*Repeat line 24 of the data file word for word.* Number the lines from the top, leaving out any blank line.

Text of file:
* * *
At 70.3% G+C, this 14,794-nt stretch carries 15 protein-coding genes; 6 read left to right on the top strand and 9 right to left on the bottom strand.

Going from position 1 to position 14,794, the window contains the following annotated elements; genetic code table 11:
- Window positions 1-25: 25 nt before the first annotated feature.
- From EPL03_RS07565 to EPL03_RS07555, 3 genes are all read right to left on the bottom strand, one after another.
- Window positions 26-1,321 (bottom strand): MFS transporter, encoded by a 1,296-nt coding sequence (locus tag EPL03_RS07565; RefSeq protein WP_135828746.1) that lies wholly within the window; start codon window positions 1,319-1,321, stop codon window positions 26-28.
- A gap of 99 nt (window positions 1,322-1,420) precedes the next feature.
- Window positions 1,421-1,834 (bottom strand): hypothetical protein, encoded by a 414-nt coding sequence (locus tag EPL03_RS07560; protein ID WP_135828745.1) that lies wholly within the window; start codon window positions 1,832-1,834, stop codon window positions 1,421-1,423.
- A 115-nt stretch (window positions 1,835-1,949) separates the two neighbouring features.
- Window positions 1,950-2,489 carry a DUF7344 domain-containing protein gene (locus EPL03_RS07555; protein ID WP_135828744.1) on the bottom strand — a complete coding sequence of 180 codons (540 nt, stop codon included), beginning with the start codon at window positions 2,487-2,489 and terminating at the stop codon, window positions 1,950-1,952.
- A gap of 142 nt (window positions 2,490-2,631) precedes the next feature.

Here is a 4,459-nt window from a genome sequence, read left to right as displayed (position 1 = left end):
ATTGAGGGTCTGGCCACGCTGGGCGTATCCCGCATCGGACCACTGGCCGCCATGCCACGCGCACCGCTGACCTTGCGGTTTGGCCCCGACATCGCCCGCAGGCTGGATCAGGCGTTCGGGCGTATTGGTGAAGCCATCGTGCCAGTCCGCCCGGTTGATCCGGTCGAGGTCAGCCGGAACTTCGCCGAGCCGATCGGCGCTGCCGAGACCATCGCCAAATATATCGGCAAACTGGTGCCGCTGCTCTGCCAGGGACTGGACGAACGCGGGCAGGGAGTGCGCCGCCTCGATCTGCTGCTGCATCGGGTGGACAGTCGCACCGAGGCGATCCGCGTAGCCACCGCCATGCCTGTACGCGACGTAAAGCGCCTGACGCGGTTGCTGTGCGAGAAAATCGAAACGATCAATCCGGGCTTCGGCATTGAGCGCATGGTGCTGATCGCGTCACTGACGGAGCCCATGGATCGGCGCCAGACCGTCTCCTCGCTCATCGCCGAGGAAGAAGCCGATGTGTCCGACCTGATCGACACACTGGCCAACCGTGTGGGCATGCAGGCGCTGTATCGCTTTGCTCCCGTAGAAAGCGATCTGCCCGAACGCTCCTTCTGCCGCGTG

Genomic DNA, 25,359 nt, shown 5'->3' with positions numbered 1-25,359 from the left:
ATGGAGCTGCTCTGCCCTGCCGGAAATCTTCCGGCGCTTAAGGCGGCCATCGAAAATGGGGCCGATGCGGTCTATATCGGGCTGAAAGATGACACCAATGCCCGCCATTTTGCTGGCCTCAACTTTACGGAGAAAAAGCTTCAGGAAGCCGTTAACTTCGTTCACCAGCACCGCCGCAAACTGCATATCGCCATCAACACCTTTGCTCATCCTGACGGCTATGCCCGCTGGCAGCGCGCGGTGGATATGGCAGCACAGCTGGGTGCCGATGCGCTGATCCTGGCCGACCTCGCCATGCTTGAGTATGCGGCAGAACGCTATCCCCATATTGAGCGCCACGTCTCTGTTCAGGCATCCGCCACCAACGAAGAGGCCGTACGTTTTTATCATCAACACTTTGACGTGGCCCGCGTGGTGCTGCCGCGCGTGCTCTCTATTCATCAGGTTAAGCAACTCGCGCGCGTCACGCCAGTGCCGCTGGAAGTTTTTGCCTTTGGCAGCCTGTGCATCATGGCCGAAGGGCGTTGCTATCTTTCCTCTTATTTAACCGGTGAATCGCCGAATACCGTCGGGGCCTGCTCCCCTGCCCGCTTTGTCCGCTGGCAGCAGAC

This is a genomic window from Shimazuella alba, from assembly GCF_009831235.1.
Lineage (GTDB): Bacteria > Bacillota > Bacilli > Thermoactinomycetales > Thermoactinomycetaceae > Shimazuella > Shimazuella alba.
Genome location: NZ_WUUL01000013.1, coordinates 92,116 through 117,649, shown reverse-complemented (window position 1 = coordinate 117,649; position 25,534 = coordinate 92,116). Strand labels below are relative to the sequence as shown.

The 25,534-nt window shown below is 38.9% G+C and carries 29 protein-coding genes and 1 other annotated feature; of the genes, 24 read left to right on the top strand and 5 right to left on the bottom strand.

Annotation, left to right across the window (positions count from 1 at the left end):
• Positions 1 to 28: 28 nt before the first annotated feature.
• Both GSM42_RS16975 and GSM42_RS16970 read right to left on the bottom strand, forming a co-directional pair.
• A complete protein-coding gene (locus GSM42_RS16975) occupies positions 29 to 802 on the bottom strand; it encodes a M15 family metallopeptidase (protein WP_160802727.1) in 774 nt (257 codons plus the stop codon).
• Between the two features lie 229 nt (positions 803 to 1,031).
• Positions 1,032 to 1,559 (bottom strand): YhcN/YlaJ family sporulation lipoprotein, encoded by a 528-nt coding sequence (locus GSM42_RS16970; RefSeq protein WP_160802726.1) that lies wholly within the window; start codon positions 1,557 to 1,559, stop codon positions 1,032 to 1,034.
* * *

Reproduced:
• Positions 1,032 to 1,559 (bottom strand): YhcN/YlaJ family sporulation lipoprotein, encoded by a 528-nt coding sequence (locus GSM42_RS16970; RefSeq protein WP_160802726.1) that lies wholly within the window; start codon positions 1,557 to 1,559, stop codon positions 1,032 to 1,034.